Family ties

Mr. Long Beach Leather poses with his adorable Pakistani grandparents

Meet Ali Mushtaq. The 27-year-old Pakistani-American is the current reigning Mr. Long Beach Leather. And his family couldn’t be prouder.

Mushtaq has lived with his grandparents, Ruby and Abdullah Atcha, in Anaheim since he as 11 years old. He came out to them when he was 15.

Though it took some time for him to get used to it, 73-year-old Abdullah says his grandson’s sexuality is a non-issue these days.

“I don’t think it’s easy to be a gay person anywhere in the world,” he tells the Los Angeles Times.

And as for the whole leather thing, that’s not a big deal either.

Related: PHOTOS: Leather Daddies, Rubbermen And Kinksters Take Over Chicago For International Mr. Leather

Mushtaq recalls the first time he came home from college with a bag full of leather gear.

“My grandma was like, ‘Why do you have ropes?'” he says. “’Why are you going to the hardware store all the time?’”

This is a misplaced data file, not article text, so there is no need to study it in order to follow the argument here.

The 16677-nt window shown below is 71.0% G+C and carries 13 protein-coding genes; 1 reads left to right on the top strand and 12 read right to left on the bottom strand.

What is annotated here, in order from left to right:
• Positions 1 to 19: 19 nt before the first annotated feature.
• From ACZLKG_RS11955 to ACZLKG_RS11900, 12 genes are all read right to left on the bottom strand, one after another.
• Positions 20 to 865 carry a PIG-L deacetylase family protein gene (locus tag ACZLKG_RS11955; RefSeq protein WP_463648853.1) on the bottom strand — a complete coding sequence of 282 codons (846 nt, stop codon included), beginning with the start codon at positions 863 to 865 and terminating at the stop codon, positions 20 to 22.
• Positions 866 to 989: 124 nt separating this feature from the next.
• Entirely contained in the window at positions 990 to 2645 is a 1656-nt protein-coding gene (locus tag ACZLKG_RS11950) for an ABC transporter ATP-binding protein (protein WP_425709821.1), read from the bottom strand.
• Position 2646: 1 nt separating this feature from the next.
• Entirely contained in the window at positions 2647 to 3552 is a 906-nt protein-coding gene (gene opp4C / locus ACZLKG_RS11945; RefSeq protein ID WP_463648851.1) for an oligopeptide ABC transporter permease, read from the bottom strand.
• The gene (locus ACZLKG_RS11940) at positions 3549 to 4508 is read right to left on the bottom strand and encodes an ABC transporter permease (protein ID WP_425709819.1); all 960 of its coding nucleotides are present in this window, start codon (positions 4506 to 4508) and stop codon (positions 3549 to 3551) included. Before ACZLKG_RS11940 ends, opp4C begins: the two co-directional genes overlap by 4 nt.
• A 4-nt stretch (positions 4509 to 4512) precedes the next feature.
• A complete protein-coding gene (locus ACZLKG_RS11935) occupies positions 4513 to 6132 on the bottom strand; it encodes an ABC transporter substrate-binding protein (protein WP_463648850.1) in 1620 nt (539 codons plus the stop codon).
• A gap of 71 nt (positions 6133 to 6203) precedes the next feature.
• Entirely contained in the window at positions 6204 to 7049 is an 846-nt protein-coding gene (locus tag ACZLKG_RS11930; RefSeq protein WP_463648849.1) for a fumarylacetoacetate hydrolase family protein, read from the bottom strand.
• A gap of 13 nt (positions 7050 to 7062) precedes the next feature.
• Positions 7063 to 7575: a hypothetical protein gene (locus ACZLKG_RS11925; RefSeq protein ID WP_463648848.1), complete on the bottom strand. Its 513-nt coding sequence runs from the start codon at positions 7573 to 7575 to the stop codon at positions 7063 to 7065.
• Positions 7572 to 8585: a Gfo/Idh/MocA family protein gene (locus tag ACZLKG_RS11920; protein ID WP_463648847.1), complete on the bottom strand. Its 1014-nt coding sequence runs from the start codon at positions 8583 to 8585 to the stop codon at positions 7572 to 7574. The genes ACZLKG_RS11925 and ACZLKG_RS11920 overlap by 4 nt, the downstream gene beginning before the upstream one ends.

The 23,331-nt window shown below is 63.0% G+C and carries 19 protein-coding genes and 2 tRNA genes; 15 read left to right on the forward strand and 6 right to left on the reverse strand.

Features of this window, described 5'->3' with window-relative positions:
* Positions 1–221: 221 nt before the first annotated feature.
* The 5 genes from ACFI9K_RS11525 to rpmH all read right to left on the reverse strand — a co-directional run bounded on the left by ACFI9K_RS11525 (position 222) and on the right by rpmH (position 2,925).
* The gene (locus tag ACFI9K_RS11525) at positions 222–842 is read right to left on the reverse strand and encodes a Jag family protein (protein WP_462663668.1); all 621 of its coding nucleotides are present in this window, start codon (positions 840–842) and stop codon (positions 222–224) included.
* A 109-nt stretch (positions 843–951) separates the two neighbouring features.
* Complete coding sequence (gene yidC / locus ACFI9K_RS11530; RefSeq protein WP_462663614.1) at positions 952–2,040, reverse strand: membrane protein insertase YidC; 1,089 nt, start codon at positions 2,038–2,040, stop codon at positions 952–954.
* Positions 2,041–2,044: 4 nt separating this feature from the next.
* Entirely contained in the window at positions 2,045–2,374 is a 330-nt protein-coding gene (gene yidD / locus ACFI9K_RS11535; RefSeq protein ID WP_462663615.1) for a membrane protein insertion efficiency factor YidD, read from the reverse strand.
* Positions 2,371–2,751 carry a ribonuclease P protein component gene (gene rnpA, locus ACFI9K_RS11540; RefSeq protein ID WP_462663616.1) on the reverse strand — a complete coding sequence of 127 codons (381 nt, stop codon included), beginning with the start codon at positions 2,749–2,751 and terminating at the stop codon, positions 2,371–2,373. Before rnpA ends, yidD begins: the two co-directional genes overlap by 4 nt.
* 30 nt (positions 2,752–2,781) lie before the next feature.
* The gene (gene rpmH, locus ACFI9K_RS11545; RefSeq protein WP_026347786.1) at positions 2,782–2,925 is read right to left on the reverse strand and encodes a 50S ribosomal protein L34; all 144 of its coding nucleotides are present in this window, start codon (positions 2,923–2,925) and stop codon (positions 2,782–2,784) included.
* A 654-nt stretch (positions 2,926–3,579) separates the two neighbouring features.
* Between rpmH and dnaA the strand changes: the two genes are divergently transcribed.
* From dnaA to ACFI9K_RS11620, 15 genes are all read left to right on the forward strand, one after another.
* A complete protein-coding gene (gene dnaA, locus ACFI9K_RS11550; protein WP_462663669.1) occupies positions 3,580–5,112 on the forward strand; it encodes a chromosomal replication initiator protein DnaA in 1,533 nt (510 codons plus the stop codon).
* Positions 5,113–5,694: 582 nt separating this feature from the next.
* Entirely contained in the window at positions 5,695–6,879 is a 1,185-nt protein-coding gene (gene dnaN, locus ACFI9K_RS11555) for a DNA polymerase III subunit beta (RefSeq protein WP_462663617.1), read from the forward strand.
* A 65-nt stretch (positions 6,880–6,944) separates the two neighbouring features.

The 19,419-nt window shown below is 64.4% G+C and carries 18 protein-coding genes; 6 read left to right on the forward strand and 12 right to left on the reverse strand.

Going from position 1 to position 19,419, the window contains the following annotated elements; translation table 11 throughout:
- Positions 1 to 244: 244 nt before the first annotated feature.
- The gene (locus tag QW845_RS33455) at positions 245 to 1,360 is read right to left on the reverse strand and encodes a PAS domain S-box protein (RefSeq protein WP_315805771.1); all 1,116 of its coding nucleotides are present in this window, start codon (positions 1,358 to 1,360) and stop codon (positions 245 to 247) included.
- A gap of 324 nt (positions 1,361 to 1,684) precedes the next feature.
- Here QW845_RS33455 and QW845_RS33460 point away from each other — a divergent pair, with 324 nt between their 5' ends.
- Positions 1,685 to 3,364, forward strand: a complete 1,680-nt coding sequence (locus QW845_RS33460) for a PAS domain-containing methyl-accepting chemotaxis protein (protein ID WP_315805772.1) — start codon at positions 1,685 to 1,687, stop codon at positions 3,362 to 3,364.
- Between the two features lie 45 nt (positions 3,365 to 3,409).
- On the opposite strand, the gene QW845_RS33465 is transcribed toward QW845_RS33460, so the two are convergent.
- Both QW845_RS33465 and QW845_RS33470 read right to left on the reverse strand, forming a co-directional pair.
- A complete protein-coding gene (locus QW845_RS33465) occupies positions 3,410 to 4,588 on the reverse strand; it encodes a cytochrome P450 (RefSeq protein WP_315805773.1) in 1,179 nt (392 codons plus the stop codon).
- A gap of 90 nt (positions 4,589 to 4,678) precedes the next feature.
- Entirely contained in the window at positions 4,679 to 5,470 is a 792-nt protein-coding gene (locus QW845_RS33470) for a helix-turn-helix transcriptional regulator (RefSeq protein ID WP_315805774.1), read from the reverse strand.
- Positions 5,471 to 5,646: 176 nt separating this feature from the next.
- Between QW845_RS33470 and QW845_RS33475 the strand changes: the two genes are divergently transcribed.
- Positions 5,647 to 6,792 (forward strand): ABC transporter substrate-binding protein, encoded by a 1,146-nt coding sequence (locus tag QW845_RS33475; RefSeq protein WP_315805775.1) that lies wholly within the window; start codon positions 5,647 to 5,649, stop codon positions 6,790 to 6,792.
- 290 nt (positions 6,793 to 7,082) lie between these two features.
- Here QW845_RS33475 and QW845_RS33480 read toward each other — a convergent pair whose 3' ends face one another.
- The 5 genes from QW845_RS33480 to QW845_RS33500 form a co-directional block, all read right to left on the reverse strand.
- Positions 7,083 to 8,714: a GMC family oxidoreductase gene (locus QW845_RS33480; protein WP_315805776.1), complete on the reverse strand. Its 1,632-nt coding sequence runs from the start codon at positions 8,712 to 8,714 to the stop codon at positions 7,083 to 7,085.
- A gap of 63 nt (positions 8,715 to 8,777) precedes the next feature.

“We are learning from Ali,” Ruby chimes in. “Everybody learns from everybody else. Someone else learns from you, and it keeps on going. Even though we are old, we are still at that phase of learning and understanding this generation.”

At the end of the day, Mushtaq’s grandparents say they’re proud of their grandson’s achievements, including being crowned Mr. Leather and working towards his PhD, because he exhibits their four core values: Being true to oneself. Being good to others. Working hard. Getting an education.

“As long as you have an education and can stand on your own two feet, you don’t worry about anybody or their opinions,” Ruby tells her grandson, dotingly. “We don’t worry about those people.”

Related: Mr. International Leather’s Inspiring Speech Will Have You Cheering “Yes, Daddy!”

“People right now have this idea that Muslims … are the enemy, the devil, that they’re this vilified group that’s out to take out democracy,” Mushtaq says. “And it’s like, no, we’re here, we’re equally part of this country, and we’re here on the forefront of progressive change in our communities.”

“I couldn’t be the out and proud leatherman I am today without the support of my family.”